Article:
I have never seen so many dead in my life

FORT LAUDERDALE, Fla. (AP) – Their last breath is pain. Rublas Ruiz has seen too many of them – the last hostage of 17 men and women who died from the coronavirus.

A 41-year-old ICU nurse at Miami’s Kendall Regional Medical Center, Ruiz has witnessed the desperate, pleading, wide-eyed, barely there whip.

‘The fear in their eyes when they can’t get enough air. They are so scared, ‘he says calmly. “Her eyes are big, desperate to get the oxygen and that makes me so sad.”

He sits on her bed, grabs her hand, stretches her cheek and prays. Everything to touch her.

“I know you can not talk, but I will talk to you,” he tells her. “You have to be positive, you have to have faith that God will get you out of here.”

Often he ends up snooping in the bathroom. It’s a rare moment only when he can dismiss the brave face.

Then he splashes water on his face and returns to the floor that has been his work home since March. While other nurses run in and out of the COVID-19 ICU unit to limit their exposure to the deadly virus, he is asked to remain permanent.

It’s his calling.

‘I’m here for her. This is what I was meant to do, ”says Ruiz.

“A lot of nurses are gone. They do not want to tackle it, they are scared, they are scared, they see other people getting infected. “

Miami-Dade County has been the epicenter of the state’s outbreak since March with about 2,000 deaths – more than 20 percent of the state’s total. When Florida cases increased again this summer, Miami hospitals became overcrowded, especially in the second half of July.

For Ruiz, his routine is the same every day. He prays in the car on the way to the hospital: ‘Dear God, this is your day, put me in your hands and help me do what you want me to do. This is your creation and let me help you. ‘

Then, he says, “I take a deep breath as I get out of the car and get to work.”


As many as 10 patients died in one week in his ward.

At one point he started counting, “and then I stopped doing that because there were so many.”

At the moment he can not stop thinking about the 45-year-old father who has been intubated for more than two weeks, “look at this young man almost my age, just four years older than me …”

His voice runs away. “We know he will not make it.”

The hardest part is to see them die alone.

The role of family play has almost become more important than his responsibility to nurses. He tried to distract an elderly patient from searching for virus treatments on the Internet by asking him questions about his job as an inspector for the Motor Vehicles department.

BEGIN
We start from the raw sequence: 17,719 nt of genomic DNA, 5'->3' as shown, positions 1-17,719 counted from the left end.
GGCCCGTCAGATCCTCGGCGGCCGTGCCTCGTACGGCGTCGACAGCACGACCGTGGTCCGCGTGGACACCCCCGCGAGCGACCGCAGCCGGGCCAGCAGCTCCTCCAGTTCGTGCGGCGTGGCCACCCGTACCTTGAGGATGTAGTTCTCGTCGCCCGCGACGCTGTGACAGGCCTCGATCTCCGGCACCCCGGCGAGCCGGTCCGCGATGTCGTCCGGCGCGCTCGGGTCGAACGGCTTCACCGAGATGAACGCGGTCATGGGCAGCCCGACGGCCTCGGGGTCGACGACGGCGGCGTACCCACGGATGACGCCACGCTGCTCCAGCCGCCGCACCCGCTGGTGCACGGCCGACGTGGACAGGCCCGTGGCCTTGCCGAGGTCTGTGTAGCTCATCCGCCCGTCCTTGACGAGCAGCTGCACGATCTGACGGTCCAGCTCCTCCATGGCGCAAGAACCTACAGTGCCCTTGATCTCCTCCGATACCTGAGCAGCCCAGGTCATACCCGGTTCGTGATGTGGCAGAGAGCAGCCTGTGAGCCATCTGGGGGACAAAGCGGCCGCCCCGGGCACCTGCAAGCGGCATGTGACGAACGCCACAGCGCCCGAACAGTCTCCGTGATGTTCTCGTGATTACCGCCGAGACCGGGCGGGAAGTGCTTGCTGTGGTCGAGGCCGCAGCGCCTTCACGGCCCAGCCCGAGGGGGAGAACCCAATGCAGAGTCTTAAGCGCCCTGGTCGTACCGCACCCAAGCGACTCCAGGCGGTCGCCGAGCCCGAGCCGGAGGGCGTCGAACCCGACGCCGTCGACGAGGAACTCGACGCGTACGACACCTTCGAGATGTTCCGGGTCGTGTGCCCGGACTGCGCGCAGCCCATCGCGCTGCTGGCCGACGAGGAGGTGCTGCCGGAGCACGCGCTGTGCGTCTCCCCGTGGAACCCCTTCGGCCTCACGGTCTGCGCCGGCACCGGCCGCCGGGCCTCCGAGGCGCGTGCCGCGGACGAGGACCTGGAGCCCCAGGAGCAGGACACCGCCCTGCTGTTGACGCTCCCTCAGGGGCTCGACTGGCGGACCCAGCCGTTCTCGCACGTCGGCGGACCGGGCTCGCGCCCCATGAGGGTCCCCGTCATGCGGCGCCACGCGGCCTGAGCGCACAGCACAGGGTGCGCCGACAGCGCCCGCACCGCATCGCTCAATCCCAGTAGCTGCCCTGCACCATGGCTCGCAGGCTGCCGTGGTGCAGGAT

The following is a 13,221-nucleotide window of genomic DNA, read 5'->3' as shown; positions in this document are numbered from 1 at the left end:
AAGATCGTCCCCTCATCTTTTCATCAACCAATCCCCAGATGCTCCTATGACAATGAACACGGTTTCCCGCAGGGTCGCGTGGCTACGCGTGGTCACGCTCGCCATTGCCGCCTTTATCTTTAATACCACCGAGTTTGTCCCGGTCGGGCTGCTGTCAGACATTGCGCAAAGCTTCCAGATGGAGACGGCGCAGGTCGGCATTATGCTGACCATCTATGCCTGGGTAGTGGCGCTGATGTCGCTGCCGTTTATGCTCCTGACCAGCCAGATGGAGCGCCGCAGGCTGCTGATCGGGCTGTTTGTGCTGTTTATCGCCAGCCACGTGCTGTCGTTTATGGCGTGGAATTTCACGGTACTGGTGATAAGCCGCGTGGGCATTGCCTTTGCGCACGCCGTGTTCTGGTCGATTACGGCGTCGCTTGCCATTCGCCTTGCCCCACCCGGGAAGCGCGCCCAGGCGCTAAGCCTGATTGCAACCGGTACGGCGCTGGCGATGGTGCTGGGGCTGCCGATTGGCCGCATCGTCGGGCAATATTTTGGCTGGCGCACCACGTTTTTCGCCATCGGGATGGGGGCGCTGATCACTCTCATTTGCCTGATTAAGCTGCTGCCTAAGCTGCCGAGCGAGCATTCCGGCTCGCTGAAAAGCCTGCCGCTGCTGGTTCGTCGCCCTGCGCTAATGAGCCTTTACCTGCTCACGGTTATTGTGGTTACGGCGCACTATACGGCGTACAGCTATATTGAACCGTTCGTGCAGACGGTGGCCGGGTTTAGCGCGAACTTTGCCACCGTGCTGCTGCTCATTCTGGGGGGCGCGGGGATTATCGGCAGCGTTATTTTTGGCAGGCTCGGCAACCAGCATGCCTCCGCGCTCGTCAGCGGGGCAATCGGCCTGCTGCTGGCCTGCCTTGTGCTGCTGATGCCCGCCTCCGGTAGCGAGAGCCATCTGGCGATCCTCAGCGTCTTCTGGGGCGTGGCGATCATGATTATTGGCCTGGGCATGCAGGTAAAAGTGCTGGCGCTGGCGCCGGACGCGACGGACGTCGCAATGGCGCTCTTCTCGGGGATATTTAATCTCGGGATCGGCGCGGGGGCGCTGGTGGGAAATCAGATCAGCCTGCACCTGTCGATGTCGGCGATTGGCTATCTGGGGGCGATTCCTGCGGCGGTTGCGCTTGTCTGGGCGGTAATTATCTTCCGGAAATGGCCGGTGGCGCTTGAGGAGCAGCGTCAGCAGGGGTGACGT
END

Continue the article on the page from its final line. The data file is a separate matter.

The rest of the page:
Ruiz could feel the retired man’s fear: “He looked really, really sad and then made me cry that day too.” His condition deteriorated in less than a week, and he died.

He tries to connect patients as much as possible with videos via video chat. But in the end, he is the one who testifies to her last breath.

“I have never seen so many deaths in my life, in a week or a month,” he says. “The room becomes empty and another patient enters.”


On the way home he can not stop thinking about the patients he leaves behind. Will he see them tomorrow?

He steps into a wide dressing room in the garage, picks up his hospital laundry and returns straight to the shower, praying that he will not infect his wife and 10-year-old daughter. He’s not trying to think about it. It’s too much to carry.

The tween is off, isolated from friends, missing school and deeply disappointed at the cancellation of an Ariana Grande concert that would have been the highlight of her year.

Ruiz tries to separate his grim work when he’s home, but it sucks inside. He relied heavily on the positive energy of his wife of six years, Yaneth.

“He’s been pretty depressed,” she says. “We have good communication. I try to listen to him. I know he’s stressed. ”

His wife lost her job as a hairdresser, so Rublas takes extra time to make up for her lost income. The family has taken over fishing as a hobby, casting their reels from a bridge, catching snapper and enjoying the rest of being outside and together.

Back in April, Yaneth prepared a special birthday dinner for him at home. But as he sat at the table, the thought of losing so many patients overwhelmed him. And he broke down in tears.


Associated Press reporter Adriana Licon-Gomez contributed to Miami.